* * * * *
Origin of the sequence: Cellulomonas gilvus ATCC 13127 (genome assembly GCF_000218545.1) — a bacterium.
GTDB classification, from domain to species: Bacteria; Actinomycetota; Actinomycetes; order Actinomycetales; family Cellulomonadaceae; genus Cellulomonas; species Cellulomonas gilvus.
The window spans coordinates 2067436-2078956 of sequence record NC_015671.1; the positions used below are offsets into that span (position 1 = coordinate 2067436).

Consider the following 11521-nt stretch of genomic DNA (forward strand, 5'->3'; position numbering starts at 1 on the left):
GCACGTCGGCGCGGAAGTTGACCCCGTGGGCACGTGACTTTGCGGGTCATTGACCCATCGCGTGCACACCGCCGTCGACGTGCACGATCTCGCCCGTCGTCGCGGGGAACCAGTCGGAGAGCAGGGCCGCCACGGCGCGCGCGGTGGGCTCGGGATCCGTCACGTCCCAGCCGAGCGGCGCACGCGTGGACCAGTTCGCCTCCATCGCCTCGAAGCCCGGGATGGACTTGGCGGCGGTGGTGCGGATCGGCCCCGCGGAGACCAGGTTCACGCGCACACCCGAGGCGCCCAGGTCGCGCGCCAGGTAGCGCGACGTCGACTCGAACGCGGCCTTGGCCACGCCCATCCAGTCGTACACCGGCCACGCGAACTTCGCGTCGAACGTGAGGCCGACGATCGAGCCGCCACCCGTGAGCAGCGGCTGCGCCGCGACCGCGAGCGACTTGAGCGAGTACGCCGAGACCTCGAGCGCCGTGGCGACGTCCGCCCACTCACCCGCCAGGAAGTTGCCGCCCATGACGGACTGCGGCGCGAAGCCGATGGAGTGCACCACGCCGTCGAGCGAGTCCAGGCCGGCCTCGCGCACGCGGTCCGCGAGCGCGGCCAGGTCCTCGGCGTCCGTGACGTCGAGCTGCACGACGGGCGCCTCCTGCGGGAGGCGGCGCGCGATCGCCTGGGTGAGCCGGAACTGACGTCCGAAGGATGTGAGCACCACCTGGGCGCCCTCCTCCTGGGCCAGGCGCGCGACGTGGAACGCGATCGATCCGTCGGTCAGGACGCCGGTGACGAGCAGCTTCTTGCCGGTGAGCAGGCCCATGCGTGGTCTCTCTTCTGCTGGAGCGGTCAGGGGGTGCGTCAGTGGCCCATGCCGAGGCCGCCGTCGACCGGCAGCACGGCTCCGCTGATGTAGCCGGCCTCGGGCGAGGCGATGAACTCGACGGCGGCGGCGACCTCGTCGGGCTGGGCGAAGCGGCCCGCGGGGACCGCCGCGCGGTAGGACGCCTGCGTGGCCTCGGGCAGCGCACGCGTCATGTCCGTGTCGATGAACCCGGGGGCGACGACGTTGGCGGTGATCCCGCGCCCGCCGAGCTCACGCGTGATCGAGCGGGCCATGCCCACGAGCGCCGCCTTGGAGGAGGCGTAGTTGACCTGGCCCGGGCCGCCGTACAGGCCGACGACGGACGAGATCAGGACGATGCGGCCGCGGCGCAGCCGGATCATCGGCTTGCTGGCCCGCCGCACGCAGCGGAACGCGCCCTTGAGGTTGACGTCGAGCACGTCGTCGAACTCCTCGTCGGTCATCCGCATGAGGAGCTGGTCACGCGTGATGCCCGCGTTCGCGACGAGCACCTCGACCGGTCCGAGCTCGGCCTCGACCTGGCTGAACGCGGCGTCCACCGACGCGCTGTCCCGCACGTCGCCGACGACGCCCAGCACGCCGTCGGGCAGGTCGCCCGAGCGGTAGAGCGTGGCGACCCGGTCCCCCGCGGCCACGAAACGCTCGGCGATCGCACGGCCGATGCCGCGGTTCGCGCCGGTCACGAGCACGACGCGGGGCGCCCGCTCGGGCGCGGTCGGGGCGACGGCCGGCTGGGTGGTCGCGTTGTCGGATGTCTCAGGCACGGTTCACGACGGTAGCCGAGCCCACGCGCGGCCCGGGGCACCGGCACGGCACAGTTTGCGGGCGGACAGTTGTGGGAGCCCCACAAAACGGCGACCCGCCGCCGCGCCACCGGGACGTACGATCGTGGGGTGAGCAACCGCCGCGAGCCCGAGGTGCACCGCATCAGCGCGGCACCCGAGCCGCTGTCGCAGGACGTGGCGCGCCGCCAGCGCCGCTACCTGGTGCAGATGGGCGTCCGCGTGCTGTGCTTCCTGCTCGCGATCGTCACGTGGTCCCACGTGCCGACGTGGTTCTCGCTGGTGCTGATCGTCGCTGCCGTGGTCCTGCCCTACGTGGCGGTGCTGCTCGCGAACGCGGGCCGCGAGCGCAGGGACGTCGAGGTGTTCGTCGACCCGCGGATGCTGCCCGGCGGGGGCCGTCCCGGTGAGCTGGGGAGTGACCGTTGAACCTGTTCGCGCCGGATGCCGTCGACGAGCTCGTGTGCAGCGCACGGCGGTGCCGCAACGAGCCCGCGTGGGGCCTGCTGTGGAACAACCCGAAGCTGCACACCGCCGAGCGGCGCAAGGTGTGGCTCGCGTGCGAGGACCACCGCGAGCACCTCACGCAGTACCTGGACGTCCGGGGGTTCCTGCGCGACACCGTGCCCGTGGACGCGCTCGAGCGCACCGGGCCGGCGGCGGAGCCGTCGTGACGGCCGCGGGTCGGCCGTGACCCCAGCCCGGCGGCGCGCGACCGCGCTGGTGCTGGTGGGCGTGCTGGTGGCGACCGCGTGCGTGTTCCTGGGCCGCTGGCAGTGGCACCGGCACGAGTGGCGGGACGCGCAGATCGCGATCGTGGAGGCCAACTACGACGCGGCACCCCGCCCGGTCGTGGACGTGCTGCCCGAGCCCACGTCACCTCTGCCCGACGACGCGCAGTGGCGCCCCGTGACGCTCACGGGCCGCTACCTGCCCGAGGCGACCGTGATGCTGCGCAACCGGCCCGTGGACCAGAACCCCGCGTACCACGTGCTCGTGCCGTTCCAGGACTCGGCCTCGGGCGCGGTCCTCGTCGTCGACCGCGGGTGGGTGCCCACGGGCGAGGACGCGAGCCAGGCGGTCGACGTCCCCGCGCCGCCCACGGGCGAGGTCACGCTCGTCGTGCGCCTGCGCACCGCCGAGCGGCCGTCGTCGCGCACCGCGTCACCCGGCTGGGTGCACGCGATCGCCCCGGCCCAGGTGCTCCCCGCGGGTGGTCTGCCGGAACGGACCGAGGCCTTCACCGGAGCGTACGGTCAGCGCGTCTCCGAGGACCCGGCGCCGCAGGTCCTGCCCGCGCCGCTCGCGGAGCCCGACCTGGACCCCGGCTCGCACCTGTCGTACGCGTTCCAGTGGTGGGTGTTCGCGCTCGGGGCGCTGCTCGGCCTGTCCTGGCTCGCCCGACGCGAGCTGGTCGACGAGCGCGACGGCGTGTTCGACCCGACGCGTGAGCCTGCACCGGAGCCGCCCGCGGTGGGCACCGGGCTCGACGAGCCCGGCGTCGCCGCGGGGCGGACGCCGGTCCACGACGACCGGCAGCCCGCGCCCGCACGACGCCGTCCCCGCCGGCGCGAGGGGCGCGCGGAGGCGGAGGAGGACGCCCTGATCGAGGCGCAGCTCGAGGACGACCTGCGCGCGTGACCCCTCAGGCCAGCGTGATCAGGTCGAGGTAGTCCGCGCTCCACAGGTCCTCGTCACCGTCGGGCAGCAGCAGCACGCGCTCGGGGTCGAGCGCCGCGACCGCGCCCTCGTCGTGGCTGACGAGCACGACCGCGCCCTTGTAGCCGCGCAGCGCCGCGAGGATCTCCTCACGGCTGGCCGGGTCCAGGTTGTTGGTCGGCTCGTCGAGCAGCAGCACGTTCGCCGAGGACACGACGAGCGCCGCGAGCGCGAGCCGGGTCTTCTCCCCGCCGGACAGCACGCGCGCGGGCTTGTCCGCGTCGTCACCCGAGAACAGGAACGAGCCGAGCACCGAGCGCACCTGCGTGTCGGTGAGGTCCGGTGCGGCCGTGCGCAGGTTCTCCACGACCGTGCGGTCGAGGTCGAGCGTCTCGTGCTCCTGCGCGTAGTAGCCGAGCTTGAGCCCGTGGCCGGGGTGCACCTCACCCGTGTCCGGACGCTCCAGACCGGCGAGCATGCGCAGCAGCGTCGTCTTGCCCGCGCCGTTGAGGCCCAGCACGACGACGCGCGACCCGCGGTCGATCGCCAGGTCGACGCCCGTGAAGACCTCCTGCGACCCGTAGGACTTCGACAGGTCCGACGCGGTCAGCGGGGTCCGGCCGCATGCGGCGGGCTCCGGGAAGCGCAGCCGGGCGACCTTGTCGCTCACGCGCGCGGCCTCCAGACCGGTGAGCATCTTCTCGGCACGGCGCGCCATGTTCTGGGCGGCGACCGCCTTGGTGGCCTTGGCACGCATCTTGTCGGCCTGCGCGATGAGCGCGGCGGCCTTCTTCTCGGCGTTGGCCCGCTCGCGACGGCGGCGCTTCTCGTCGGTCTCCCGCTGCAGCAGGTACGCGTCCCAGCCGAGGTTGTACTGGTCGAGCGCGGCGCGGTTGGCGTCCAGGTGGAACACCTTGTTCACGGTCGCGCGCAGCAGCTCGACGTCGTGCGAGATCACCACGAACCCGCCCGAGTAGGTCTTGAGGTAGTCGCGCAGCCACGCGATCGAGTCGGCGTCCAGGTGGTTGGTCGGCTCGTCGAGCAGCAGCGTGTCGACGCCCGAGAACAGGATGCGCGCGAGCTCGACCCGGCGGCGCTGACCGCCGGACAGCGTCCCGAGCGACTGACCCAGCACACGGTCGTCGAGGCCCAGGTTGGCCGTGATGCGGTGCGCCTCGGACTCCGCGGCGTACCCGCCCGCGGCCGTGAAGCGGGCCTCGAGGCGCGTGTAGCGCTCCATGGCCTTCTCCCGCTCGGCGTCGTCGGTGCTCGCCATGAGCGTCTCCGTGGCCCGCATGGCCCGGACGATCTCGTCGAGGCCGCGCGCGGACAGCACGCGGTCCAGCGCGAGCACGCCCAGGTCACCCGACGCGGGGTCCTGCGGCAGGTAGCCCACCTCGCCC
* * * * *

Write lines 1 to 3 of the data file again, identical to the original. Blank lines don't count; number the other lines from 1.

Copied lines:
Origin of the sequence: Cellulomonas gilvus ATCC 13127 (genome assembly GCF_000218545.1) — a bacterium.
GTDB classification, from domain to species: Bacteria; Actinomycetota; Actinomycetes; order Actinomycetales; family Cellulomonadaceae; genus Cellulomonas; species Cellulomonas gilvus.
The window spans coordinates 2067436-2078956 of sequence record NC_015671.1; the positions used below are offsets into that span (position 1 = coordinate 2067436).